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The care and feeding of waspish widows
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When Agatha Griffin finds a colony of bees in her warehouse, she turns to beekeeper Penelope Flood for help, but their blossoming romance is threatened by the arrival of the formerly exiled queen of England and the return of Penelope's husband. - (Baker & Taylor)

When Agatha Griffin finds a colony of bees in her warehouse, it&;s the not-so-perfect ending to a not-so-perfect week. Busy trying to keep her printing business afloat amidst rising taxes and the suppression of radical printers like her son, the last thing the widow wants is to be the victim of a thousand bees. But when a beautiful beekeeper arrives to take care of the pests, Agatha may be in danger of being stung by something far more dangerous&;

Penelope Flood exists between two worlds in her small seaside town, the society of rich landowners and the tradesfolk.  Soon, tensions boil over when the formerly exiled Queen arrives on England&;s shores&;and when Penelope&;s long-absent husband returns to Melliton, she once again finds herself torn, between her burgeoning love for Agatha and her loyalty to the man who once gave her refuge.

As Penelope finally discovers her true place, Agatha must learn to accept the changing world in front of her. But will these longing hearts settle for a safe but stale existence or will they learn to fight for the future they most desire?


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Trade Reviews

Booklist Reviews

*Starred Review* When in doubt, consult an expert. So, naturally, when respectable widow Agatha Griffin discovers that a swarm of bees has taken up residence in a corner of her print-shop warehouse in Melliton, England, it is only logical that she would seek help from Penelope Flood, who knows everything there is to know about bees. With the sure hand of an experienced apiarist, Penelope soon has Agatha's bee dilemma firmly under control. However, after spending time with delightfully eccentric Penelope, Agatha discovers she has a new dilemma: the feelings she is experiencing for her new friend are far from platonic. Waite set the literary bar high for herself with the exceptional start to her Feminine Pursuits series, The Lady's Guide to Celestial Mechanics (2019), but she easily matches it with this brilliantly conceived, breathtakingly romantic Regency historical. Waite's poetically polished prose is infused with just the right measure of sly wit and perfectly complemented by a marvelously inventive plot involving not only the art and science of beekeeping but also a village queen bee's attempt to use censorship to wield control over her fellow citizens, and the political turmoil surrounding George IV and his wife, Caroline. Copyright 2020 Booklist Reviews.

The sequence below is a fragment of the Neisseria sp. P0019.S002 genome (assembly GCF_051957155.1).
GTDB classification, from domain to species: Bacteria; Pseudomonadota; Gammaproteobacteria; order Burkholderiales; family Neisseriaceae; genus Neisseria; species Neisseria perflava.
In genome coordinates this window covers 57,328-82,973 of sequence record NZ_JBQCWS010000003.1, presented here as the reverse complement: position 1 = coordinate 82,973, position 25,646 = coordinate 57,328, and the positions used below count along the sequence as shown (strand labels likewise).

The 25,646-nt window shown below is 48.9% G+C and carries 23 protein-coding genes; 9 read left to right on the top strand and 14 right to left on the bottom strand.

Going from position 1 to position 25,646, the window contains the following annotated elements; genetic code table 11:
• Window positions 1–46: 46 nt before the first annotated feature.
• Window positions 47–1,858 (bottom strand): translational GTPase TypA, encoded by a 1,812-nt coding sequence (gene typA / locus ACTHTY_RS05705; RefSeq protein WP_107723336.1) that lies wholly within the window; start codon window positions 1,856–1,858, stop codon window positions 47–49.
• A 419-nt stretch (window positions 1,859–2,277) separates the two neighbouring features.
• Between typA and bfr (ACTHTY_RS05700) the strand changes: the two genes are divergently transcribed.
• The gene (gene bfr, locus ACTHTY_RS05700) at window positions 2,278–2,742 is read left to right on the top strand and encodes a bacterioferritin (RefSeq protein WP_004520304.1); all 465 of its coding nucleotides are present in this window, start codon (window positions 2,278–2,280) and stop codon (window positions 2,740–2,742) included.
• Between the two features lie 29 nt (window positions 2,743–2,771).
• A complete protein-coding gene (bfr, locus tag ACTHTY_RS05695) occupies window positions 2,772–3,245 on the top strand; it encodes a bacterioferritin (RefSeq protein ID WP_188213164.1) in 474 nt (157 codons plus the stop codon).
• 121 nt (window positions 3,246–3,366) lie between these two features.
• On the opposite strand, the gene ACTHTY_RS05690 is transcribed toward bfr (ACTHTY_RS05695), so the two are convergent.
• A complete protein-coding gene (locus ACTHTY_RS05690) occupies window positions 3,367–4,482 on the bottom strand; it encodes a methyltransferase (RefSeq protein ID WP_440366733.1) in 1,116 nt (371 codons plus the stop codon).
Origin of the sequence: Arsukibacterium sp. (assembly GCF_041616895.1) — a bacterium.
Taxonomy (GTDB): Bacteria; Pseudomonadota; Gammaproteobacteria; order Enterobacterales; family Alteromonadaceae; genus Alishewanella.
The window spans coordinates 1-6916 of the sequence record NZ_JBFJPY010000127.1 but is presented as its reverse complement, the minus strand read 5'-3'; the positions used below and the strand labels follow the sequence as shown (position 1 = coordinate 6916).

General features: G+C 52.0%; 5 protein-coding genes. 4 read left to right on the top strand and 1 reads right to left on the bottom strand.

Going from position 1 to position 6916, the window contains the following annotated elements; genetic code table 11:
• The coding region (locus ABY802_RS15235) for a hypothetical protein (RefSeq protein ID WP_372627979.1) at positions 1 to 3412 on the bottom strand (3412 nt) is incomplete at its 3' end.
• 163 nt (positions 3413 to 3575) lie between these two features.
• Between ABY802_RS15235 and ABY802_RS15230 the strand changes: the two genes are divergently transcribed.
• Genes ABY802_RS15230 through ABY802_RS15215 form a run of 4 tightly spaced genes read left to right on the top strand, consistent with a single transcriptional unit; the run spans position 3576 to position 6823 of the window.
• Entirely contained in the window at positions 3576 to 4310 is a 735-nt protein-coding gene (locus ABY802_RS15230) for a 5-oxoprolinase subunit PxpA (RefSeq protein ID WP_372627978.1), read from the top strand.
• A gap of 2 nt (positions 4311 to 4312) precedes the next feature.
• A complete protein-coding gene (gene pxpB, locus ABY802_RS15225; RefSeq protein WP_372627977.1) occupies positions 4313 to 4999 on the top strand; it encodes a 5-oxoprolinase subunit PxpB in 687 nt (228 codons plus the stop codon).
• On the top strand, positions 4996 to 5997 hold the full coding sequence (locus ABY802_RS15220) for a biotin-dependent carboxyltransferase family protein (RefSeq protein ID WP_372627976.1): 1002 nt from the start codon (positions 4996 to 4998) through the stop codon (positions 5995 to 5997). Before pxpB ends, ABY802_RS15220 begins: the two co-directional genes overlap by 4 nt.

Kirkus Reviews

Another sweet—and steamy—historical romance from the author of The Lady's Guide to Celestial Mechanics (2019). When artist Agatha Griffin discovers that a swarm of bees has made itself at home in her workshop, she follows her mother-in-law's advice and seeks the help of Penelope Flood. The beekeeper convinces the printmaker to let her move the colony to a skep behind the shop, and a correspondence that begins with a brief discussion of the colony's honey production soon turns more intimate. Penelope is warm and outgoing. Agatha is more inclined to be reserved, but Penelope's kindness helps her realize that she is—three years after her husband's death—terribly lonely. Given the genre, it is inevitable that these two will fall in love, but Waite doesn't rush her protagonists. At first, Agatha knows only that Penelope is married to a sailor who is seldom ashore. Penelope only knows that Agatha loved her husband. It takes time and trust for them to reveal their true feelings and desires to each other. It's a real pleasure watching this friendship between two women in middle ag e blossom and evolve into a passionate attachment. Waite wove politics into the first installment of her Feminine Pursuits series, and she is even more explicit here. Agatha and Penelope meet just as the House of Lords is about to put Queen Caroline on trial for adultery, an event that exposed several fault lines in British society and marked a turning point for the press. Agatha faces some difficult choices as she decides how radical she wants to be in choosing what to print, and Penelope is compelled to examine loyalties and relationships that cut across classes. This is a richly layered novel, with much to recommend it to readers who don't typically read historical romance. Entertaining, intelligent, and emotionally rewarding. Copyright Kirkus 2020 Kirkus/BPI Communications. All rights reserved.

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